The problem with many mission statements is that they are too wordy and ambiguous for front-line employees to recall, much less execute. The remedy for this problem is to express your purpose in a simple, straightforward way. I saw a sign on the outside of a convenience store today that drove home this point. The sign said:

“To be known for… Making the lives of our customers easier.”

This no-nonsense statement is one that every employee can grasp- this is why we are in business! The store is Kangaroo Express, the primary brand of The Pantry, Inc. The company’s mission statement is a bit more elaborate:

“To become an indispensable part of our customers’ daily lives by always satisfying their on-the-go needs in a fast, friendly and clean environment.”

Mission statements are important pronouncements that define the existence and priorities of an organization. I am a fan of the idea to simplify the mission, as Kangaroo Express has done. The guideline for crafting a mission statement should be to make an impression, not to impress.

Disruption: Be the Protagonist, not the Victim

Managing a business is challenging enough- balancing customers’ needs with organizational priorities in the pursuit of profitability. The day-to-day tasks tend to put the focus on the short-term. All the while, winds of change are swirling outside the walls of the organization. Change is inevitable, and many firms that are successful today will encounter turbulent times ahead because they were not prepared for disruptions to their business models.

Marketing expert Martin Lindstrom raises this issue in a recent Fast Company article. He points to two companies as examples of how disruptions can blindside an unprepared company: Polaroid and Blockbuster. Polaroid was riding high in the 1970s and 1980s with its instant camera. Of course, digital imaging technology has rendered Polaroid irrelevant in meeting that particular customer need. More recently, Blockbuster went from the dominant movie rental retailer to a bankrupt entity that was acquired this week by Dish Network for slightly more than $300 million. That figure is more than 90% off of Blockbuster’s market value in 2002.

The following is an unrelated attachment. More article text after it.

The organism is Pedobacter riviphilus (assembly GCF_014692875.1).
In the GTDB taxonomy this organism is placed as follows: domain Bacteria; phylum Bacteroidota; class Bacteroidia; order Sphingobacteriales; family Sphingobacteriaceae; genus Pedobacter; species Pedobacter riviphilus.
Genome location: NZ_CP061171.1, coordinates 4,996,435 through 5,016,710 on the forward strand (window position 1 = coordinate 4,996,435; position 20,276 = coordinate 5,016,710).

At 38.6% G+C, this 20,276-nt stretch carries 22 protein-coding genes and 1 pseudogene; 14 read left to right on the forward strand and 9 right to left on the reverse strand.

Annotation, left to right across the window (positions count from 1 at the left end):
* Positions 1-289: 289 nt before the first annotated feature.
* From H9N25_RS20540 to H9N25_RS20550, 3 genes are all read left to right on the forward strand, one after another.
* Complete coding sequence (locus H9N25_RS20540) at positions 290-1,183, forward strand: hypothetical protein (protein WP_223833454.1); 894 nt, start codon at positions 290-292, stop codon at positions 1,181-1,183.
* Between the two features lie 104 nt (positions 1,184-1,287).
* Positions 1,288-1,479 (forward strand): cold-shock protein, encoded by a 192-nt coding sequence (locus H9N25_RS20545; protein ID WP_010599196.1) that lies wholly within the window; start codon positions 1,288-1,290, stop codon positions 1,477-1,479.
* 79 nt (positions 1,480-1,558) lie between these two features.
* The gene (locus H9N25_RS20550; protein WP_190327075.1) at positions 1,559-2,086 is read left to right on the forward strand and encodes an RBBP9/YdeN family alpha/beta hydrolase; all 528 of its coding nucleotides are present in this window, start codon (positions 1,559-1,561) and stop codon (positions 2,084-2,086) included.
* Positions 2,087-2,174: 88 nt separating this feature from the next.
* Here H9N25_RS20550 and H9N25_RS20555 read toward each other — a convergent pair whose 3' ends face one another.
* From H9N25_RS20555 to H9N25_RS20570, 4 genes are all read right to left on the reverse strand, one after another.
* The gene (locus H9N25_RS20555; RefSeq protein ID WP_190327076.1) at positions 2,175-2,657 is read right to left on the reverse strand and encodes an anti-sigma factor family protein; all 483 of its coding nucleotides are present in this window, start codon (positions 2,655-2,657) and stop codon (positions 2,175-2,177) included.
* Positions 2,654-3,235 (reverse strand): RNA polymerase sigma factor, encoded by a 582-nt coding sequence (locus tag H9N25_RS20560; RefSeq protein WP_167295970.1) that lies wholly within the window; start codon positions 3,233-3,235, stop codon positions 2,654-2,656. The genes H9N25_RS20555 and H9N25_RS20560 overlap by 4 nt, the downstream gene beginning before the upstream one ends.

Polaroid and Blockbuster were taken down by disruptions- changes from outside the organization for which they were unprepared to adapt. Like death and taxes, change is a certainty. Whether it is new competitors, emerging technologies, or shifts in customer desires, change will happen. Having foresight to sense potential disruptions to the business model is a trait that sets apart successful firms from struggling ones.

Sometimes disruptions blindside a company; in other cases the disruption is observed but resistance in the form of maintaining status quo prevents adapting to the disruption. I have observed the latter in higher education. Greater interest in online education and intense competition from for-profit institutions has propelled many traditional colleges and universities to debate the need to adapt to the disruptions. As the debate continues, the disruptions further threaten the competitiveness of traditional institutions.

While managing the here and now, keep an eye toward the future to spot the next disruption that will impact your business. Be out front and turn the disruption into an opportunity. The alternative is to follow in the footsteps of Polaroid and Blockbuster, companies that did not adapt to disruptions and became victims of change.

Fast Company – “The Anti-Blockbuster Way: Disrupt Your Business Rituals Before Someone Else Does”

Being Better More Important than Being First

In my last post, the challenges of being late to market were discussed, with the demise of Microsoft’s Zune music player being the latest example of how failure to differentiate can doom a product. Now, another situation in which a well heeled brand is coming to market with a new product is examined; this time it is from the perspective of an entrenched competitor. Groupon is a social media success story, going from start-up to an estimated $3 billion in revenues in less than three years. In that time, Groupon has established itself as the dominant social couponing brand. Nothing will be able to derail Groupon given its position as the early-to-market king… right?

Should Groupon executives be losing sleep over Facebook’s push into the social couponing category? The social network giant is launching Facebook Deals, which resembles Groupon’s offering of discounts on local dining, services, and entertainment. Facebook Deals has been available in some foreign markets for several months, and it will debut in five U.S. cities soon (Atlanta, Austin, Dallas, San Diego, and San Francisco). With more than 500,000,000 users worldwide, Facebook is a ubiquitous distribution channel that holds appeal for businesses in markets large and small.

Facebook may be bigger than Groupon, but is it better? Market presence and success give a brand like Facebook an upper hand when introducing extensions but do not guarantee success. Other brands have struggled with breaking into new categories. For example, Google’s enormous market share in search and search engine advertising were not enough to make Google Buzz a viable product, nor has it exactly translated to success for its Chrome browser.